He looked at the field around him. The finish line was only a few hundred yards ahead. The intervening space was empty accept for two individuals. Keta and Fumi sparred as they raced towards the finish. After a few quick interchanges, Keta managed to extricate himself and pull ahead. Fumi shot a blast of wind after him, but the shapeling managed to keep his feet and carry on.

There was only one thing Moto could think to do. He released the nearly-useless anchor behind and pulled desperately towards Fumi.

As he screamed through the air towards her, he managed to yell a word of warning. Both Fumi and Keta turned, their eyes widening in surprise. Fumi planted her foot and made to jump out of the way, but Moto dropped his hold on the ground and grabbed onto her directly. She wasn’t braced against it, so she lifted in the air towards him.

Seeing she was trapped, Fumi brought her hands together in front of her, shooting a powerful column of wind in Moto’s direction. It felt like a hammer slammed into Moto’s chest. Just as he had hoped.

Moto slowed dramatically, but his momentum still carried him through the blast of wind. He collided with Fumi as she was pulled through the air towards him.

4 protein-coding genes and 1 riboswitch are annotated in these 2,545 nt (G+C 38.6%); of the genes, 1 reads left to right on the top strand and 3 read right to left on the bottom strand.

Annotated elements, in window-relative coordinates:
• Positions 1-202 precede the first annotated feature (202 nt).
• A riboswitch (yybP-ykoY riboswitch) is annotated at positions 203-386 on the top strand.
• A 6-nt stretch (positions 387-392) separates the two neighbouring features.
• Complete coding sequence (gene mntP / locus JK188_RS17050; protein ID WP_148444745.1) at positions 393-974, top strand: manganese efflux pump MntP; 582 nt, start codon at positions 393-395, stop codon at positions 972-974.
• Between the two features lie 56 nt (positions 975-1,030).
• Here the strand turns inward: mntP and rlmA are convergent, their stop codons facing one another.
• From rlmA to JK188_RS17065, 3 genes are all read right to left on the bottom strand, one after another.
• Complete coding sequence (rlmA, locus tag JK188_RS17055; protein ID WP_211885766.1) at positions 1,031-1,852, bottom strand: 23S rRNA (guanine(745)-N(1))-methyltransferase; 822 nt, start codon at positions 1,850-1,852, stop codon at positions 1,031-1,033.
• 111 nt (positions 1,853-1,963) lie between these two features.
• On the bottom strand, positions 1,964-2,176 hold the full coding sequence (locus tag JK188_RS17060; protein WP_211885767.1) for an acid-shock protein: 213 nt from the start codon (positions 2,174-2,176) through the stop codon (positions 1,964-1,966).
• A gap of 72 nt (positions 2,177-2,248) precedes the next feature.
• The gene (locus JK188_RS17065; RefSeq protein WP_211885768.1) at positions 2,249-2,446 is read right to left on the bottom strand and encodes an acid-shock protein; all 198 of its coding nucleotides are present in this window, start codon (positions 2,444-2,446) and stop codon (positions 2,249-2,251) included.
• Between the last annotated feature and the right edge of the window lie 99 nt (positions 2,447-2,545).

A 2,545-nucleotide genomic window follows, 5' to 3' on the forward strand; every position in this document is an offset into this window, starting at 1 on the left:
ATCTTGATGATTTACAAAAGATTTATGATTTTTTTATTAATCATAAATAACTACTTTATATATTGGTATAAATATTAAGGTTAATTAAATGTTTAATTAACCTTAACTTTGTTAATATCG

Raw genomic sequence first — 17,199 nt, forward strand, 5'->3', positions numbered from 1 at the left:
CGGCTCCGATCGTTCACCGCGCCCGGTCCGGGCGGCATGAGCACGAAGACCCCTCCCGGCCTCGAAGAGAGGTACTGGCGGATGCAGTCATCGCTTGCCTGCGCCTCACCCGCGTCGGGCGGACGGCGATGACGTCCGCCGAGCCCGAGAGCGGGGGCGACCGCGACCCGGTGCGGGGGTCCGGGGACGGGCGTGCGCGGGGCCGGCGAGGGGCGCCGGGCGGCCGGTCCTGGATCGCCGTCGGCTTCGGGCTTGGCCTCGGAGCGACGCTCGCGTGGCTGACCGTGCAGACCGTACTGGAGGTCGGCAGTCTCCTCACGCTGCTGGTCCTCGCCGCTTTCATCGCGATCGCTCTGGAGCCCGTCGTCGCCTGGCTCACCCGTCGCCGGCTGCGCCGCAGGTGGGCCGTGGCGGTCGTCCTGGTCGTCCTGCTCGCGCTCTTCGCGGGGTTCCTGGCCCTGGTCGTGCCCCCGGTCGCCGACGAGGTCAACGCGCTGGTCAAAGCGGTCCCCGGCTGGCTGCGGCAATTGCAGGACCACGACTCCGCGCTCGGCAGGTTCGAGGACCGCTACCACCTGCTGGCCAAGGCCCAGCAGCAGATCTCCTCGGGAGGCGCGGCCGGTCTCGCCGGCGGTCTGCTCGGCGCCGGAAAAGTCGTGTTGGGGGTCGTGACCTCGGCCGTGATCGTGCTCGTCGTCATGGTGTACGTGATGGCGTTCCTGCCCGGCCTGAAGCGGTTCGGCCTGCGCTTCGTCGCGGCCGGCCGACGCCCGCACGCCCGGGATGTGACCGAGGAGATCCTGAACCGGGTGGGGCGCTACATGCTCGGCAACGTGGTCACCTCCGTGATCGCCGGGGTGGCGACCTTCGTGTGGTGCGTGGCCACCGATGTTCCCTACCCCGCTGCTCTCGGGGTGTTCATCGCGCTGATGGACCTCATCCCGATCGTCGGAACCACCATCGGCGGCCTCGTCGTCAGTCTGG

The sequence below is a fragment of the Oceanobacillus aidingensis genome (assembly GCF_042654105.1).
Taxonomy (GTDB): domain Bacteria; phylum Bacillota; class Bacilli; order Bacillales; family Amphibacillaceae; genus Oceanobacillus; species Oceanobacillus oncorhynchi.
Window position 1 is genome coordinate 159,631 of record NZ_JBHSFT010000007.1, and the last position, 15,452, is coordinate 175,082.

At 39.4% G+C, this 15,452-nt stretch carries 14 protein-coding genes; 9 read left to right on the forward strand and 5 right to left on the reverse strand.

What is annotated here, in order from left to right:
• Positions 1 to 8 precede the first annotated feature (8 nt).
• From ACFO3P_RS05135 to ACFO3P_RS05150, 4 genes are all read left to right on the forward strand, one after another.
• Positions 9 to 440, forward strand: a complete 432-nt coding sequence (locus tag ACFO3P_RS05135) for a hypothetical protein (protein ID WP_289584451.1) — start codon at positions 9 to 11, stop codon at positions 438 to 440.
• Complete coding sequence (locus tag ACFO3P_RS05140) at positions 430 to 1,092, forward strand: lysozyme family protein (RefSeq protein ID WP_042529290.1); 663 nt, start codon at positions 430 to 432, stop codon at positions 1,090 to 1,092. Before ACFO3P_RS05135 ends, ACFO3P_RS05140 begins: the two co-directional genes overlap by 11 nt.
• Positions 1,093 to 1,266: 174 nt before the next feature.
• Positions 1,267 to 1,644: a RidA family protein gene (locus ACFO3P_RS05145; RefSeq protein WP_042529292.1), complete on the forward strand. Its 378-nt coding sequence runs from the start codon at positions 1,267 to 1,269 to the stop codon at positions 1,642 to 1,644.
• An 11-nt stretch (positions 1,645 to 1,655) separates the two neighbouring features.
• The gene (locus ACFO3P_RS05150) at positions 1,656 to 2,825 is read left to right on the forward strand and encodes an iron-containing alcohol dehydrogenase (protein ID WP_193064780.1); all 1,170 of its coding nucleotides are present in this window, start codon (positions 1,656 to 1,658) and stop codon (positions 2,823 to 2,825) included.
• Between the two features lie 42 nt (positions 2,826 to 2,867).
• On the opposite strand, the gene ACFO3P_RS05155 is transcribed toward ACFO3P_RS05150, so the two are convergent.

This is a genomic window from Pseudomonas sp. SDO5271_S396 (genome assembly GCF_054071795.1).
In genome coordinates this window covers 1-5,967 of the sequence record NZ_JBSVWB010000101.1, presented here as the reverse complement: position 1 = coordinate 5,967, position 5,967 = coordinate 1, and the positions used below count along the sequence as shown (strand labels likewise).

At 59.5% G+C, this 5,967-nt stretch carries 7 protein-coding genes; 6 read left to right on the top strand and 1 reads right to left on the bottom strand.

There was a crowded flash of sensory awareness. Fumi’s hair whipping in his face. A sharp pain in his ribs as they collided with her knee. Her arms flailing around his shoulders.

Then they hit the ground hard and Moto blacked out.

Moto woke in the infirmary, unsure which part of him hurt worse. One of his legs was splinted. His arms, ribs, and temple were wrapped tightly in bandages.

He looked around and saw Fumi lying in the bed next to him. She was in better shape than he was. Only one appendage was in a sling or bandages.

When she noticed him looking at her, Fumi grabbed the curtain between them with her good arm and drew it across the space violently.

It was a fair reaction. He had used her as a landing pad, killing any shot she had at winning an early spot on a mission. There was a grim satisfaction knowing that he had managed to cause a Soundstealer problems.

Moto sat in silence for a few moments, thinking back to the race. After a while, the door to the infirmary opened. Moto turned, hoping it for Keta. He felt a sting of disappointment when Iruka walked through the door.

“Oh yeah, a teacher just loves to see her student’s face plummet when she walks into the room. Well, at least you’re awake. I was afraid the trip would be a waste. How are you feeling?”

Moto was confused. Why was Iruka coming to check on him? Was he in trouble somehow? “I feel fine.”

“Well you look like garbage.” Iruka grabbed a chair from the wall, sliding it towards Moto’s bed and sitting in it the wrong way forwards. She crossed her arms across the back of the chair. “This seems to be a pattern for you.”